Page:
Boardgamecafe.net Meetup Report @ OTK Cheras 13/2/2015– CLINIC
Been awhile since I put in a sessrep. Here’s a lengthy one on CLINIC, the Town Center designer Alban’s most recent game from last Essen. We also did SAMURAI SPIRIT, LA ISLA and PANTHALOS among other games seen in-play tonight at OTK.
OTK on Friday Nights
It has been awhile since I last put fingers-to-keyboard and wrote a sessrep of our Friday OTK Meetups. The meetups are still continuing regularly and while I’ve been remiss on the reports, I do post as many pictures as possible. Hopefully I can clear most of my other (overwhelming) backlogs soon and get back to one of the few things I love to do most – writing sessreps of boardgames I’d played.
Last Friday (13/2) was the last meetup before we break for Chinese New Year, and while I’d expected some regulars not to be around (busy preparing for CNY?) the crowd was replaced by some newer gamers (some of whom TBH I’ve not made my acquaintance yet!)
SAMURAI SPIRIT (Antoine Bauza)
When I arrived at OTK (late as usual), I saw Hiew already doing SAMURAI SPIRIT on one of the tables. His village suffered badly in his last play so I presumed he’s back for vengeance against those bandits. When I asked him how he was doing, he put it rather succinctly. haha.
“Our kampung koyak on both accounts. But this time both were because one of our warriors got killed. In the first game the kampung was quite badly burnt by Round 3. We probably wouldn’t have been able to handle the remaining robbers even if none of us got killed. In the second game we actually protected our barricades and houses quite well up till end of Round 2, but one of us got killed, so we didn’t even make it to Round 3.”
I’ve heard similar comments from others who played this coop game. It does appear Antoine Bauza has done a great job with his 2014 title Samurai Spirit, a coop game that requires a few (or maybe even more) villages to be burnt down before you can crack it.
LA ISLA (Stefan Feld)
On the next table, I saw Feld’s LA ISLA in session. The influx of new games from last Essen meant OTK has not seen many Feld games on the tables recently (given the large collection of games he has designed) so it’s good to see one of his most recent titles in-play.
LA ISLA looks like one of his lighter games.
CLINIC (Alban Viard)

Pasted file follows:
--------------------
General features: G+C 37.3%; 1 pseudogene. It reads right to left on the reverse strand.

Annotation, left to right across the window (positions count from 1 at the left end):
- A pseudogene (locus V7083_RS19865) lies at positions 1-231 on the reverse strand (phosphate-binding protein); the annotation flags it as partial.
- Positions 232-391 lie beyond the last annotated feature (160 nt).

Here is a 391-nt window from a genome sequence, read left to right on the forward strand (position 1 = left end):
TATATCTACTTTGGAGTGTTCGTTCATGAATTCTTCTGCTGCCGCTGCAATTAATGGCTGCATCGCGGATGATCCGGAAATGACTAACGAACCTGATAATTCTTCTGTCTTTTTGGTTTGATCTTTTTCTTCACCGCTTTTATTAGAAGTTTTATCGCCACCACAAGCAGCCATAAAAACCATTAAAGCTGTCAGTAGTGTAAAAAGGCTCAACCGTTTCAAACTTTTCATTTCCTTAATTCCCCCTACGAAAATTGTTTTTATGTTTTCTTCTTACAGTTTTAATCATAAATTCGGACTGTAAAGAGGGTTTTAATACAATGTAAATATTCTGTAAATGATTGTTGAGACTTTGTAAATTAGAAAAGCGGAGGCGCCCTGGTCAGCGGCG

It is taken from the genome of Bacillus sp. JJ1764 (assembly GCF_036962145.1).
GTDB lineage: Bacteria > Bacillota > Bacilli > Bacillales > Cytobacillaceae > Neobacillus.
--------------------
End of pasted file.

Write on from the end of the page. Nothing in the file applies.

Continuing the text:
I’d initially booked a copy of Alban’s – he of Town Center fame – limited CLINIC sets last Essen (2014). He only printed 200 copies last Oct. However I’d misunderstood his instructions for picking up the games in Essen and missed our appointment (duh!) I was kicking myself until Alban relieved me of the misery by announcing a second salve of CLINIC, also limited print run but this time with two expansion modules (he calls them Medical Dossiers). So turned out my “miss” was a blessing in disguise.
Above: We’ve the Health Minister (that standing fella) overseeing our progress at hospital management. Hmm, he didn’t look too impressed with our performance.
The game (and expansions) arrived some time back, and it’s only this week that I managed to have time to go thru the 8-page but well-written rule book. You might think given the rule book is only 8-pages, this is relatively a light medium game. It’s not. The reason I mentioned the rule book’s well written is because CLINIC introduces many different new concepts into the game – the only slight similarity with Town Center is the 3D element of building rules – and yet can cover them well within the 8 pages.
Note: I intentionally avoided the use of the word “mechanics” and chose to replace it with “concepts” just so I can troll Hiew’s recent post “Mechanics or Mechanism?” tsk tsk.
CLINIC plays up to 4 (it has a solo mode too) and it’s as close to SimHospital as you would find in a boardgame. I think it’s probably the ONLY hospital theme game (correct me if that’s not the case). You compete with 3 other land owners to build the “best” hospital to serve the folks of Town Center. Your “land” happens to be a 4×3 plot – not much space to grow horizontally – which means you’ll need to contemplate building upwards very quickly. And this is where Alban extended the 3D elements of his Town Center game except in CLINIC, you do not actually build in 3D but in a 2D board representing a 3D structure (ie a flat player board depicting the land and up to three storeys high).